We graduated, got good jobs and went in with another couple and bought a big old run down Craftsman that had been turned into apartments, intending to renovate it and make some money. The other couple promptly split up before we even moved in. So, it was Stephen and me and Joe, the half of the couple who stayed in on the deal. Joe got transferred to another city after the first year, but he came back every weekend to work on the house. Stephen and I worked on it nearly every night after work for two years and on most weekends. But, we sold it for double what we’d paid for it to Joe’s co-worker, who practically begged to be able to buy it. Interest rates at the time were a whopping 17%, but he really wanted that lovely old house impregnated with all our sweat equity.
And then we moved to Seattle and went back to graduate school. Stephen for an advanced law degree in Asian Law, and me for an M.A. in Japanese Lit. The Japanese culture bug had bitten us. We lived off the money we had made from the sale of the house and on scholarship money before realizing we were burning through our savings from the sale of the house pretty fast. So, the second year, we moved into and managed a 42-unit apartment building.
We moved to Tokyo again and Stephen worked at a Japanese law firm after he finished his Ll.M program. We lived in a 500 square foot traditional Japanese house. Though the kitchen set up was similar—we still had a two-burner stove and no oven—we had hot water! We had enough money to pay the bills and eat out every week. Japan was still a cash society, though ATM machines had appeared, so we were again able to budget pretty concretely.
I worked as an editor and writer, including during my first pregnancy and part time the first year of our oldest daughter’s life, who was the only gaijin baby in the maternity ward in the big Japanese hospital.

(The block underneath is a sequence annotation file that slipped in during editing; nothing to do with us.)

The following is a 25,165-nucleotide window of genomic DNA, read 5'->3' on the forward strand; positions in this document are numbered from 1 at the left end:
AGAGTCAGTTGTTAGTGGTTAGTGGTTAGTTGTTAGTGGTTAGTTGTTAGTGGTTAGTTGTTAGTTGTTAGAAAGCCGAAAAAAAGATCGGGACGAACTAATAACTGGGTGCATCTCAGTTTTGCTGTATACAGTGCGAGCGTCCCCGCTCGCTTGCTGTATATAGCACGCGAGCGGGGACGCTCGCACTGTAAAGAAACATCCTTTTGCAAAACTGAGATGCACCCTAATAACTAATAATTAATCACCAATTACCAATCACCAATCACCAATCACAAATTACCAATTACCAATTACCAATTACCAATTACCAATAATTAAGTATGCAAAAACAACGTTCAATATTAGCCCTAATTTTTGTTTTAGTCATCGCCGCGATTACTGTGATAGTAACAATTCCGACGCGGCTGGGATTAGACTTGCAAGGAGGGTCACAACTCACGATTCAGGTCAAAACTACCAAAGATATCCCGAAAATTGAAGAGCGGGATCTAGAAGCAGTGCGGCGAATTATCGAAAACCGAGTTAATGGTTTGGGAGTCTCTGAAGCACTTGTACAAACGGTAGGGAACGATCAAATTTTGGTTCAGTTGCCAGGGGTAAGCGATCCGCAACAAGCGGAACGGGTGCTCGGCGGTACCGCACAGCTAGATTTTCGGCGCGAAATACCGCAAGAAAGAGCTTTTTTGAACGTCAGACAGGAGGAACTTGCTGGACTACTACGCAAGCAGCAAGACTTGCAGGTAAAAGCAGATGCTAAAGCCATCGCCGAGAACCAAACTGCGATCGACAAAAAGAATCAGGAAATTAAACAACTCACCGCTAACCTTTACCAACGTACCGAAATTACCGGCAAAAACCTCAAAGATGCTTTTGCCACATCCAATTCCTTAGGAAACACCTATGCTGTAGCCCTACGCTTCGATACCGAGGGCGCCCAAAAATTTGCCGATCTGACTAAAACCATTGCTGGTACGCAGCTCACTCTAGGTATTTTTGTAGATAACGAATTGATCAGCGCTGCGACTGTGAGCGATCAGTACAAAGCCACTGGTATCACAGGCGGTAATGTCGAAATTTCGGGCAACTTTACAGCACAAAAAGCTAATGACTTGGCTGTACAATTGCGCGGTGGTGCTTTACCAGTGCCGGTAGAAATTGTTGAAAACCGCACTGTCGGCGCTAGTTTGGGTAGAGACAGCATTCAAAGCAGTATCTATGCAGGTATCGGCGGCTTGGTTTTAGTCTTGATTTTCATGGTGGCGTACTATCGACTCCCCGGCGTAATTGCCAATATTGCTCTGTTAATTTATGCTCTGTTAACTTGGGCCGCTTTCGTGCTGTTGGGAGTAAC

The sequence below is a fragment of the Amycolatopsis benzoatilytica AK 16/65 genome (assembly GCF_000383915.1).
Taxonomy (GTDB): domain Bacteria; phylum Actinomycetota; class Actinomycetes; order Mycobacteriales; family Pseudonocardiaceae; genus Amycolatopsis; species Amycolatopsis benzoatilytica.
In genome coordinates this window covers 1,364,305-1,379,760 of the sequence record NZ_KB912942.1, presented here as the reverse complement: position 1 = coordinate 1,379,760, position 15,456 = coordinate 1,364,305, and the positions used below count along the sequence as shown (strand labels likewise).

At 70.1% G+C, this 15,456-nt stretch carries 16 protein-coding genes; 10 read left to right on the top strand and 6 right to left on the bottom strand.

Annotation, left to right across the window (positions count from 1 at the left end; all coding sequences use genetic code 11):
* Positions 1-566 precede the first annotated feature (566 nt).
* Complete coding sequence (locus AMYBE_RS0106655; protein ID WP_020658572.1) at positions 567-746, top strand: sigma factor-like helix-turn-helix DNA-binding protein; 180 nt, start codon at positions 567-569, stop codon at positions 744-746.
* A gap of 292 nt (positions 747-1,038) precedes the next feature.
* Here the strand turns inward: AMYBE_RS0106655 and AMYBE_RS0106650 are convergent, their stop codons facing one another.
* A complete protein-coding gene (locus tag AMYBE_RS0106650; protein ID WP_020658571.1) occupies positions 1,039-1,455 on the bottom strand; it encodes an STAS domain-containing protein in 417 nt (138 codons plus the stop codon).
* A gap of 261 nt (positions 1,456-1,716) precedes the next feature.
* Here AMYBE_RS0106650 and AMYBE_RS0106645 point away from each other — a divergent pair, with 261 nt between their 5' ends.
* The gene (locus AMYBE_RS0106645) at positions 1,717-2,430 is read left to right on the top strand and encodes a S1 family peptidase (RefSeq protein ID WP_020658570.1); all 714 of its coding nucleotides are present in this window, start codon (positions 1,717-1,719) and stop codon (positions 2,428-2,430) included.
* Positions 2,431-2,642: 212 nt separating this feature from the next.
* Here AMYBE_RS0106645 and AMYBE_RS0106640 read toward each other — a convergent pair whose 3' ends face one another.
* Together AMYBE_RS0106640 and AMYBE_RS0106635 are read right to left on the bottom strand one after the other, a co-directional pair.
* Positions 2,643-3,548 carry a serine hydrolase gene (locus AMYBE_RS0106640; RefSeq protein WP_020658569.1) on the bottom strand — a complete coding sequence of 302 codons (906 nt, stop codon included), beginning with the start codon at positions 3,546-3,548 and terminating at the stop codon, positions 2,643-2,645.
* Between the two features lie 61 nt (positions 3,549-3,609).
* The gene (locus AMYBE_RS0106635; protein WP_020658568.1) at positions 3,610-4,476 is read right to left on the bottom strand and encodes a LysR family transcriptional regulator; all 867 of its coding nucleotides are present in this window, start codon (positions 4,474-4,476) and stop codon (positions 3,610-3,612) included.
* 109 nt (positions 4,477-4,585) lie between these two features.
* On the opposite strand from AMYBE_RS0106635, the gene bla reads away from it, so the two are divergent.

I have always been the money manager in our marriage. I think this is because Stephen comes from a really frugal family, and while he is one of the most responsible and hardest working human beings I have ever known, he has never been comfortable spending money. That was my job.
But then again, maybe that’s why when I stopped working to stay home with my daughter after we moved back to the States for the second time; I didn’t feel too anxious about not contributing financially. Stephen’s jobs over the next twenty-five years were incredibly demanding and required a lot of travel, often up to ten days a month. I happily held down our home life, raising two daughters, doing a lot of community work and managing our money. I even went back to graduate school for an MFA in writing.
Then just when I was one of only two students offered an assistant teaching position, Stephen was offered a position in Japan as the Asian General Counsel of his fast growing IT company. The money was great and the potential for socking a lot of that money away was a no-brainer. He figured we could save the entire COLA and more. And he turned out to be right, though it entailed some teary sacrifice on my part. I had planned on combining teaching with writing, and instead, I compromised and came down on the side of practicality in terms of our financial picture. And, let’s face it, more adventure. To be honest, I’ve regretted that choice on some levels ever since.